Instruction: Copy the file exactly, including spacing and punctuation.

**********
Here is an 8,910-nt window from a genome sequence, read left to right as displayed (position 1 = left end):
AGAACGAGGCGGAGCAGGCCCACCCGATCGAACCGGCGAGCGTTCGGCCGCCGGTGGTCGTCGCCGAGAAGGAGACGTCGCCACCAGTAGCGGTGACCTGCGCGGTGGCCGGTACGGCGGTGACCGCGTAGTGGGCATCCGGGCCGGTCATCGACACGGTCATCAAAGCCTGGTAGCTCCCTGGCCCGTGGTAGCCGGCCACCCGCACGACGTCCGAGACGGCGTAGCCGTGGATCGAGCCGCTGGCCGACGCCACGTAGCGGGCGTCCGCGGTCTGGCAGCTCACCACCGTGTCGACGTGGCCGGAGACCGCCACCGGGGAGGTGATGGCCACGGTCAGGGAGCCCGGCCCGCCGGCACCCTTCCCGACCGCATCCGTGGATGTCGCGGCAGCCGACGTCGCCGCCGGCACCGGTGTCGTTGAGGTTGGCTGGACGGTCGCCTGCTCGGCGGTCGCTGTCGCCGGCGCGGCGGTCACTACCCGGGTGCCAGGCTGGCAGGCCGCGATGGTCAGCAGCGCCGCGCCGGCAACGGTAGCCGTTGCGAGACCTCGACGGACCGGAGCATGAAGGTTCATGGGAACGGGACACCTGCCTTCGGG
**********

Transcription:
Here is an 8,910-nt window from a genome sequence, read left to right as displayed (position 1 = left end):
AGAACGAGGCGGAGCAGGCCCACCCGATCGAACCGGCGAGCGTTCGGCCGCCGGTGGTCGTCGCCGAGAAGGAGACGTCGCCACCAGTAGCGGTGACCTGCGCGGTGGCCGGTACGGCGGTGACCGCGTAGTGGGCATCCGGGCCGGTCATCGACACGGTCATCAAAGCCTGGTAGCTCCCTGGCCCGTGGTAGCCGGCCACCCGCACGACGTCCGAGACGGCGTAGCCGTGGATCGAGCCGCTGGCCGACGCCACGTAGCGGGCGTCCGCGGTCTGGCAGCTCACCACCGTGTCGACGTGGCCGGAGACCGCCACCGGGGAGGTGATGGCCACGGTCAGGGAGCCCGGCCCGCCGGCACCCTTCCCGACCGCATCCGTGGATGTCGCGGCAGCCGACGTCGCCGCCGGCACCGGTGTCGTTGAGGTTGGCTGGACGGTCGCCTGCTCGGCGGTCGCTGTCGCCGGCGCGGCGGTCACTACCCGGGTGCCAGGCTGGCAGGCCGCGATGGTCAGCAGCGCCGCGCCGGCAACGGTAGCCGTTGCGAGACCTCGACGGACCGGAGCATGAAGGTTCATGGGAACGGGACACCTGCCTTCGGG